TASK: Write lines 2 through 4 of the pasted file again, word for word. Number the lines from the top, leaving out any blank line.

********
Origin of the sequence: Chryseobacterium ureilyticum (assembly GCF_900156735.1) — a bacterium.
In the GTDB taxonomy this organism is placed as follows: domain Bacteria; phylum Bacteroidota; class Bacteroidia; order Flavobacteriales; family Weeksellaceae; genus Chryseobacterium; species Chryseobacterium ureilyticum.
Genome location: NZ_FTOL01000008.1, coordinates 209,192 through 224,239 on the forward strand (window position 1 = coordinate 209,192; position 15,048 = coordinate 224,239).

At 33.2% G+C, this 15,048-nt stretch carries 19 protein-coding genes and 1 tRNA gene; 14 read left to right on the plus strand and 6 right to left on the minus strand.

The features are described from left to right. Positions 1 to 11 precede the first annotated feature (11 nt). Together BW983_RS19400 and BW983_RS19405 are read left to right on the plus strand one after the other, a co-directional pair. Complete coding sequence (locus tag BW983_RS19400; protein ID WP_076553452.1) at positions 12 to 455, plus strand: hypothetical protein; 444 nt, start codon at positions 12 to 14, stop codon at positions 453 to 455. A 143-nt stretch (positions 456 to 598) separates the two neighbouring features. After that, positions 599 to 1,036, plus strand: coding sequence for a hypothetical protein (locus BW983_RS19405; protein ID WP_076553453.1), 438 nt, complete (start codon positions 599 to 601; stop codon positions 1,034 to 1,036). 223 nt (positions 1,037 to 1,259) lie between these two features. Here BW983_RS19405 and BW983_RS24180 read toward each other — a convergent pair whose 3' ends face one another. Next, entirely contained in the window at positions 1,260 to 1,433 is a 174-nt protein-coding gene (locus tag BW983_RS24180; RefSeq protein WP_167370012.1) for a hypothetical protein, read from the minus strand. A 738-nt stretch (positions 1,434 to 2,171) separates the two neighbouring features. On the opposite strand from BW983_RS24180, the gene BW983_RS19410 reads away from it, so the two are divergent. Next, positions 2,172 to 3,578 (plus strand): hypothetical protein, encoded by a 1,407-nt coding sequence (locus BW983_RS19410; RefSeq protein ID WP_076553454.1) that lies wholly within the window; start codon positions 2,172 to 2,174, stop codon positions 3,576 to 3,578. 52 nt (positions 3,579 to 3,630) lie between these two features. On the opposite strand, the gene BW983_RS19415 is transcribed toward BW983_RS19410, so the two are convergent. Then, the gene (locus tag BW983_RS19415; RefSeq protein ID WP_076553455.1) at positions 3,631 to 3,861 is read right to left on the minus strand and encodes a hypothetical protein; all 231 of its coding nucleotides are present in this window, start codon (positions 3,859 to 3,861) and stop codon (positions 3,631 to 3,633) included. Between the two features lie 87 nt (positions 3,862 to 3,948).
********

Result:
In the GTDB taxonomy this organism is placed as follows: domain Bacteria; phylum Bacteroidota; class Bacteroidia; order Flavobacteriales; family Weeksellaceae; genus Chryseobacterium; species Chryseobacterium ureilyticum.
Genome location: NZ_FTOL01000008.1, coordinates 209,192 through 224,239 on the forward strand (window position 1 = coordinate 209,192; position 15,048 = coordinate 224,239).

At 33.2% G+C, this 15,048-nt stretch carries 19 protein-coding genes and 1 tRNA gene; 14 read left to right on the plus strand and 6 right to left on the minus strand.